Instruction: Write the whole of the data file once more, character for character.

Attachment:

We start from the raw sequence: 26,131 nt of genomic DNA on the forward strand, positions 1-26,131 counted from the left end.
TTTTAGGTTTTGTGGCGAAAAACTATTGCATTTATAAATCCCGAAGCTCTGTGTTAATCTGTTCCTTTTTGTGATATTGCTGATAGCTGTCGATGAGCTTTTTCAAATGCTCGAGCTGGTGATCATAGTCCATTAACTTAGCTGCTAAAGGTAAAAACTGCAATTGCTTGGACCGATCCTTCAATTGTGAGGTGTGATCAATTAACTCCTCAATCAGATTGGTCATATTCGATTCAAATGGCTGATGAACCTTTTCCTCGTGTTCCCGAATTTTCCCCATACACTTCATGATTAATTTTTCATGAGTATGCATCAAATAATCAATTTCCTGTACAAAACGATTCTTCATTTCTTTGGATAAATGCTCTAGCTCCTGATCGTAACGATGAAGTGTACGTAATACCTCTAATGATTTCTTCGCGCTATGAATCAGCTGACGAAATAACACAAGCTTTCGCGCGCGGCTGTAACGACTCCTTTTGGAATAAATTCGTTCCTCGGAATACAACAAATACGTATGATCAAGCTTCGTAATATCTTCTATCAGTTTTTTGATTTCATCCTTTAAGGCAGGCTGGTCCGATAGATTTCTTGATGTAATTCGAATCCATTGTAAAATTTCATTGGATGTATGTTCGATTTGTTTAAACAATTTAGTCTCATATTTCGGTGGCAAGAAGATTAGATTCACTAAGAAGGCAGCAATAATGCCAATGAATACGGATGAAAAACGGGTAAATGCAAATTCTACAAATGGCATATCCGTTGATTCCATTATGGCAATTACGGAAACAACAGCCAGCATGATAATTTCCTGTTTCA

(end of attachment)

We start from the raw sequence: 26,131 nt of genomic DNA on the forward strand, positions 1-26,131 counted from the left end.
TTTTAGGTTTTGTGGCGAAAAACTATTGCATTTATAAATCCCGAAGCTCTGTGTTAATCTGTTCCTTTTTGTGATATTGCTGATAGCTGTCGATGAGCTTTTTCAAATGCTCGAGCTGGTGATCATAGTCCATTAACTTAGCTGCTAAAGGTAAAAACTGCAATTGCTTGGACCGATCCTTCAATTGTGAGGTGTGATCAATTAACTCCTCAATCAGATTGGTCATATTCGATTCAAATGGCTGATGAACCTTTTCCTCGTGTTCCCGAATTTTCCCCATACACTTCATGATTAATTTTTCATGAGTATGCATCAAATAATCAATTTCCTGTACAAAACGATTCTTCATTTCTTTGGATAAATGCTCTAGCTCCTGATCGTAACGATGAAGTGTACGTAATACCTCTAATGATTTCTTCGCGCTATGAATCAGCTGACGAAATAACACAAGCTTTCGCGCGCGGCTGTAACGACTCCTTTTGGAATAAATTCGTTCCTCGGAATACAACAAATACGTATGATCAAGCTTCGTAATATCTTCTATCAGTTTTTTGATTTCATCCTTTAAGGCAGGCTGGTCCGATAGATTTCTTGATGTAATTCGAATCCATTGTAAAATTTCATTGGATGTATGTTCGATTTGTTTAAACAATTTAGTCTCATATTTCGGTGGCAAGAAGATTAGATTCACTAAGAAGGCAGCAATAATGCCAATGAATACGGATGAAAAACGGGTAAATGCAAATTCTACAAATGGCATATCCGTTGATTCCATTATGGCAATTACGGAAACAACAGCCAGCATGATAATTTCCTGTTTCA